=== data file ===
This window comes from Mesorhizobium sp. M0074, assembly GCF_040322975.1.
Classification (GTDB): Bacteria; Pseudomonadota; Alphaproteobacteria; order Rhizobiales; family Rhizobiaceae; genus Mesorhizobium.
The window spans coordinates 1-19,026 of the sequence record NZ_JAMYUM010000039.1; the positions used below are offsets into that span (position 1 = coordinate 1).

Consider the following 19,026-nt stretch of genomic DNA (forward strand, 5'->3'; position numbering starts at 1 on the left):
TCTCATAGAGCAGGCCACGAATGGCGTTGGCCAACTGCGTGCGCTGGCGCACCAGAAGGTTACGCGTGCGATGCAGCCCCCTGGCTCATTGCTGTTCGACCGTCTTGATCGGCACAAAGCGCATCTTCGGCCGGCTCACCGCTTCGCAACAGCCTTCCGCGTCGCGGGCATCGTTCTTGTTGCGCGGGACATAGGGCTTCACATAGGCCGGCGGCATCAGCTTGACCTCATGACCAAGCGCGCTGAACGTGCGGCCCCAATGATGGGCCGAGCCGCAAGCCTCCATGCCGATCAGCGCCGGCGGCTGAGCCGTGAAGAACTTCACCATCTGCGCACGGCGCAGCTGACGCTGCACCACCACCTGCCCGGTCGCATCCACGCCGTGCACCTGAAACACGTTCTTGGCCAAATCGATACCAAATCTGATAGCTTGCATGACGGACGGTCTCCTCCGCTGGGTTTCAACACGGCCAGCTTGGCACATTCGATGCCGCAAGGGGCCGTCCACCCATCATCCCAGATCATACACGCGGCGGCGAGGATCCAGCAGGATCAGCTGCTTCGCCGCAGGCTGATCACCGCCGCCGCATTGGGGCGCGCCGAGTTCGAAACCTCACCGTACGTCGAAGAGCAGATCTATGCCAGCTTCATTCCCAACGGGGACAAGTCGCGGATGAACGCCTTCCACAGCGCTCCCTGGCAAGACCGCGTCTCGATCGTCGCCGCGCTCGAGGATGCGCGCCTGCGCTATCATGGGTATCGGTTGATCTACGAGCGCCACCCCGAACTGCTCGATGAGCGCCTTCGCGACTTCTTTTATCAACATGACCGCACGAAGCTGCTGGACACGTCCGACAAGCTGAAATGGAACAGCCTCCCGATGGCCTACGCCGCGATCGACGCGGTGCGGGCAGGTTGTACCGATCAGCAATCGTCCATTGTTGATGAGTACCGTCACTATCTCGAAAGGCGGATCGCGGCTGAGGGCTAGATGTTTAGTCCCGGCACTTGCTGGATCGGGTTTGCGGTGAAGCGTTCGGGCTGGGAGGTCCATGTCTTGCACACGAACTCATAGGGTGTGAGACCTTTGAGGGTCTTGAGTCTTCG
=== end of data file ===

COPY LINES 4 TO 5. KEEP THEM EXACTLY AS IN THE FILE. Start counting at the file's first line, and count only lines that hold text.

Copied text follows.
Consider the following 19,026-nt stretch of genomic DNA (forward strand, 5'->3'; position numbering starts at 1 on the left):
TCTCATAGAGCAGGCCACGAATGGCGTTGGCCAACTGCGTGCGCTGGCGCACCAGAAGGTTACGCGTGCGATGCAGCCCCCTGGCTCATTGCTGTTCGACCGTCTTGATCGGCACAAAGCGCATCTTCGGCCGGCTCACCGCTTCGCAACAGCCTTCCGCGTCGCGGGCATCGTTCTTGTTGCGCGGGACATAGGGCTTCACATAGGCCGGCGGCATCAGCTTGACCTCATGACCAAGCGCGCTGAACGTGCGGCCCCAATGATGGGCCGAGCCGCAAGCCTCCATGCCGATCAGCGCCGGCGGCTGAGCCGTGAAGAACTTCACCATCTGCGCACGGCGCAGCTGACGCTGCACCACCACCTGCCCGGTCGCATCCACGCCGTGCACCTGAAACACGTTCTTGGCCAAATCGATACCAAATCTGATAGCTTGCATGACGGACGGTCTCCTCCGCTGGGTTTCAACACGGCCAGCTTGGCACATTCGATGCCGCAAGGGGCCGTCCACCCATCATCCCAGATCATACACGCGGCGGCGAGGATCCAGCAGGATCAGCTGCTTCGCCGCAGGCTGATCACCGCCGCCGCATTGGGGCGCGCCGAGTTCGAAACCTCACCGTACGTCGAAGAGCAGATCTATGCCAGCTTCATTCCCAACGGGGACAAGTCGCGGATGAACGCCTTCCACAGCGCTCCCTGGCAAGACCGCGTCTCGATCGTCGCCGCGCTCGAGGATGCGCGCCTGCGCTATCATGGGTATCGGTTGATCTACGAGCGCCACCCCGAACTGCTCGATGAGCGCCTTCGCGACTTCTTTTATCAACATGACCGCACGAAGCTGCTGGACACGTCCGACAAGCTGAAATGGAACAGCCTCCCGATGGCCTACGCCGCGATCGACGCGGTGCGGGCAGGTTGTACCGATCAGCAATCGTCCATTGTTGATGAGTACCGTCACTATCTCGAAAGGCGGATCGCGGCTGAGGGCTAGATGTTTAGTCCCGGCACTTGCTGGATCGGGTTTGCGGTGAAGCGTTCGGGCTGGGAGGTCCATGTCTTGCACACGAACTCATAGGGTGTGAGACCTTTGAGGGTCTTGAGTCTTCG